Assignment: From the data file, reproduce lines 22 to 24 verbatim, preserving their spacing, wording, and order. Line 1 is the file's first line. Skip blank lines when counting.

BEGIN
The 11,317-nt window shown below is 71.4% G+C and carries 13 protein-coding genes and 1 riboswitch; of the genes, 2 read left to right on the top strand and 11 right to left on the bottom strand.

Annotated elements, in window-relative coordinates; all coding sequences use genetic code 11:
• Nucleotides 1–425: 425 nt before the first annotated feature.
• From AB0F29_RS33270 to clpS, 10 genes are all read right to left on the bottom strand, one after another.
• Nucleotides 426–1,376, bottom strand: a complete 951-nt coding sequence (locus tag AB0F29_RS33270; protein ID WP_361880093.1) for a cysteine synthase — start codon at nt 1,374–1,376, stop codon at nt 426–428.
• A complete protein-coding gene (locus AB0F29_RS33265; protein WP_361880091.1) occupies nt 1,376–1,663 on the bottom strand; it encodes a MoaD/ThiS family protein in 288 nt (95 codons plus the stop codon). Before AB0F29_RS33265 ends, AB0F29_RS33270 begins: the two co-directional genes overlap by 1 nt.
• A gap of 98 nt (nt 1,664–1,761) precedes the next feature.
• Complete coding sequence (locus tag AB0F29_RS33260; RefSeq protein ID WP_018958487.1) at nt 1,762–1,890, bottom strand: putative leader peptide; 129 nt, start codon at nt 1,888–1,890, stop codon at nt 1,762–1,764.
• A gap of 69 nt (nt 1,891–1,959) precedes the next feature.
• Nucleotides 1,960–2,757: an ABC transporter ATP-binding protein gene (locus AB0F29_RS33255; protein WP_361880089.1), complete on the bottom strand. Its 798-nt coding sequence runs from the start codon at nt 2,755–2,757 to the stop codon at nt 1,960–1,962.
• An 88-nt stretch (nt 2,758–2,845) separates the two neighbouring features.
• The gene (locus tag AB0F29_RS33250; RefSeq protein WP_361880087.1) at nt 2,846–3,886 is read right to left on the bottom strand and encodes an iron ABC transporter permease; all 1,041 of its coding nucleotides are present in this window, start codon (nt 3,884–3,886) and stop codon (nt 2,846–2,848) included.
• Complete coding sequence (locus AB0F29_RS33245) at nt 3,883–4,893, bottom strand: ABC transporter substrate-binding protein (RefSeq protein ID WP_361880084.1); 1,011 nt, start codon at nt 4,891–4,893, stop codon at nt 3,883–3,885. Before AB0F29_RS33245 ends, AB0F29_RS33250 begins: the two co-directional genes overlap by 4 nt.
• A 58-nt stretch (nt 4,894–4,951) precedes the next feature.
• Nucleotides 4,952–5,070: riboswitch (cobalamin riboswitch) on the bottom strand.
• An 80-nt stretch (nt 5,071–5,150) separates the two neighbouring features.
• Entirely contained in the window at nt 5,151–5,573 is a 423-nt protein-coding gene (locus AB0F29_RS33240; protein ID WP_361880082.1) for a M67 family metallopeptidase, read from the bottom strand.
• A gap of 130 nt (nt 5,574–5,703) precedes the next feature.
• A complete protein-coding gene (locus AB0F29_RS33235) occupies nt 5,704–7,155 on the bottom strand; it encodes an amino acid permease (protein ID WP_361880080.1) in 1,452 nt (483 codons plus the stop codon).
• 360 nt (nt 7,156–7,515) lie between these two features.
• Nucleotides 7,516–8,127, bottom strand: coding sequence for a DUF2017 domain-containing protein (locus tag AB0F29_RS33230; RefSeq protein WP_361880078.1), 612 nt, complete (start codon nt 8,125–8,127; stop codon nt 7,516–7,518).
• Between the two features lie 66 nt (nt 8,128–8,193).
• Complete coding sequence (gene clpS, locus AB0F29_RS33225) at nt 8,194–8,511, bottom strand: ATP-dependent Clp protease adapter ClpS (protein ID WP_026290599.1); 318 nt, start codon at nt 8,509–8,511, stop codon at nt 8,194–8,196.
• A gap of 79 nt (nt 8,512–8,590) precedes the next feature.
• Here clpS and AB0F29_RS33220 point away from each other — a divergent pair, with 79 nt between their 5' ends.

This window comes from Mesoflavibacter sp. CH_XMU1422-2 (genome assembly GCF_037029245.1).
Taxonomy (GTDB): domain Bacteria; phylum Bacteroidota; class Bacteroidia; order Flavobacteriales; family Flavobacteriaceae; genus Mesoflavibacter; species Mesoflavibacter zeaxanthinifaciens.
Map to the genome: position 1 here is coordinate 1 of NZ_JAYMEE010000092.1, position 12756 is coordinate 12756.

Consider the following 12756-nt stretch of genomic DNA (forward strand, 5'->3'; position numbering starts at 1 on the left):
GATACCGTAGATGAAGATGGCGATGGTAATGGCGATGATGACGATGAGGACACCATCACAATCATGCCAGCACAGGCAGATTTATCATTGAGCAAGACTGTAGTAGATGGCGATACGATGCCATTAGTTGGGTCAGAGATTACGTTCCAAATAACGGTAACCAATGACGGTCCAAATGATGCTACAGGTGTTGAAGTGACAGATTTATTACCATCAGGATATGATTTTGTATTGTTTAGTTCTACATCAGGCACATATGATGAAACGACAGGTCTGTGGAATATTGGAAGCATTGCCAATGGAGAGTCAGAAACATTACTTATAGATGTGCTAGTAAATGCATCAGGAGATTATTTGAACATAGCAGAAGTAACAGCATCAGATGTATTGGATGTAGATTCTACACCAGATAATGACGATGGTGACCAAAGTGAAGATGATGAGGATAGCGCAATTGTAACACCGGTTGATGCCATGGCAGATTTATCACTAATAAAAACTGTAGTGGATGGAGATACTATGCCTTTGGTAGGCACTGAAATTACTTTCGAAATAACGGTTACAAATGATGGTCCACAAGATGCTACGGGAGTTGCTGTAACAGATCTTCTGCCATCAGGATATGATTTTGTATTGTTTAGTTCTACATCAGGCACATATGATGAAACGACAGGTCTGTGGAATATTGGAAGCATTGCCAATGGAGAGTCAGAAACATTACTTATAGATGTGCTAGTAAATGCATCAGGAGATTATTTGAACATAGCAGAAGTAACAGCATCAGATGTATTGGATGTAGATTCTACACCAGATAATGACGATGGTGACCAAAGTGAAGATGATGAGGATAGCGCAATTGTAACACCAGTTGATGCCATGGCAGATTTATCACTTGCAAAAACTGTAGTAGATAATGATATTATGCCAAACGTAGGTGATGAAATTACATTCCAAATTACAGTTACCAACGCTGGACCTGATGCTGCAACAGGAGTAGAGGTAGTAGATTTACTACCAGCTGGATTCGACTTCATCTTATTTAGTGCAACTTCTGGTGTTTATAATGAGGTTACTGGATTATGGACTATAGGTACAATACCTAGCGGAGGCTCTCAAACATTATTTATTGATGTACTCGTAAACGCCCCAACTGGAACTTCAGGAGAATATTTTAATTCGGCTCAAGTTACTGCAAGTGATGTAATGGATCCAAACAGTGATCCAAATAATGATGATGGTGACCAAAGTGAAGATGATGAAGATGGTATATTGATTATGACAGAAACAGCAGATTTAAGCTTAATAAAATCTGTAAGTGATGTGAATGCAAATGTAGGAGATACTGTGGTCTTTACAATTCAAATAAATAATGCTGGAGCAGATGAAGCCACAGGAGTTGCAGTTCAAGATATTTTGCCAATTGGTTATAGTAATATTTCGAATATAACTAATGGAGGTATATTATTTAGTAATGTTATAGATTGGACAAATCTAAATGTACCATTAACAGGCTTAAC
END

• Between the two features lie 66 nt (nt 8,128–8,193).
• Complete coding sequence (gene clpS, locus AB0F29_RS33225) at nt 8,194–8,511, bottom strand: ATP-dependent Clp protease adapter ClpS (protein ID WP_026290599.1); 318 nt, start codon at nt 8,509–8,511, stop codon at nt 8,194–8,196.
• A gap of 79 nt (nt 8,512–8,590) precedes the next feature.